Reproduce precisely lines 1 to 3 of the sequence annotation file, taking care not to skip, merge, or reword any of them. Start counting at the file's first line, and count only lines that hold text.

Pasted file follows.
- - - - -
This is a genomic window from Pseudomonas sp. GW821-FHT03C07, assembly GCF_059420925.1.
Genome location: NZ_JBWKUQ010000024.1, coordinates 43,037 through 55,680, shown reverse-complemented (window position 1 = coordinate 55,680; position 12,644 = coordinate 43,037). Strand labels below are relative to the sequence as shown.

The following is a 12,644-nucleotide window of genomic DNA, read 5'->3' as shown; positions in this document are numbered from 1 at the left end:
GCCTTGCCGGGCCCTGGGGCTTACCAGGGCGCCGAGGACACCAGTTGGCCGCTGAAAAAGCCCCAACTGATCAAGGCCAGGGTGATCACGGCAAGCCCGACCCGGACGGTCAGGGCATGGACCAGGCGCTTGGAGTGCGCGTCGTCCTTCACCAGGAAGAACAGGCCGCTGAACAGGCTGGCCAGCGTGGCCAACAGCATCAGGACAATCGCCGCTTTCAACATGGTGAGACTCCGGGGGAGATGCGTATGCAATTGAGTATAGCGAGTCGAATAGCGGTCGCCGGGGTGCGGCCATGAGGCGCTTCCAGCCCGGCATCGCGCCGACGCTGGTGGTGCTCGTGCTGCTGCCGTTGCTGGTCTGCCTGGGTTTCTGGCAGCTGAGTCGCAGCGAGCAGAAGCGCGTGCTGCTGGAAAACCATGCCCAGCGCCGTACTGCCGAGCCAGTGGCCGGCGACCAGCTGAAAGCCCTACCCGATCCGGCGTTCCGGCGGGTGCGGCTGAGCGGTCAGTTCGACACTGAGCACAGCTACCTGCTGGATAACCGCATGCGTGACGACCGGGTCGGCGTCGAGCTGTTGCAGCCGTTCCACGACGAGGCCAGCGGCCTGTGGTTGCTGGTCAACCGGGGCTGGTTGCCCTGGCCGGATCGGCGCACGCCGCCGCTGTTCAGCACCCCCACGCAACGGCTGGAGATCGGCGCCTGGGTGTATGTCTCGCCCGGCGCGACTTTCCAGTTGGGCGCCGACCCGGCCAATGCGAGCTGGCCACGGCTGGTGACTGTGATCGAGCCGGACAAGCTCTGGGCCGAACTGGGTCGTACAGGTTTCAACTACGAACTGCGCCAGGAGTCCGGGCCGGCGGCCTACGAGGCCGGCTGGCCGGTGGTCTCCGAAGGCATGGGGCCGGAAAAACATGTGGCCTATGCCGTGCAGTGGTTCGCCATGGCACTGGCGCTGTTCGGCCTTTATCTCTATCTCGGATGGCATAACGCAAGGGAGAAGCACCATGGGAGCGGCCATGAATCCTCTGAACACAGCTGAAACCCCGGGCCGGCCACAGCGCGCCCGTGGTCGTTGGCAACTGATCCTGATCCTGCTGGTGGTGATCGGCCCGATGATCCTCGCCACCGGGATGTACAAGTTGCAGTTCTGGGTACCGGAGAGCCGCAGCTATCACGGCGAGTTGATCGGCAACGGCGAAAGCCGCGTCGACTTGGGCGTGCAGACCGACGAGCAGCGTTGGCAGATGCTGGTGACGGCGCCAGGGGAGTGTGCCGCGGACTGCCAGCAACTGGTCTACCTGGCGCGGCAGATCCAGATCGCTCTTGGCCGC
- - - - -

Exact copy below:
This is a genomic window from Pseudomonas sp. GW821-FHT03C07, assembly GCF_059420925.1.
Genome location: NZ_JBWKUQ010000024.1, coordinates 43,037 through 55,680, shown reverse-complemented (window position 1 = coordinate 55,680; position 12,644 = coordinate 43,037). Strand labels below are relative to the sequence as shown.

The following is a 12,644-nucleotide window of genomic DNA, read 5'->3' as shown; positions in this document are numbered from 1 at the left end: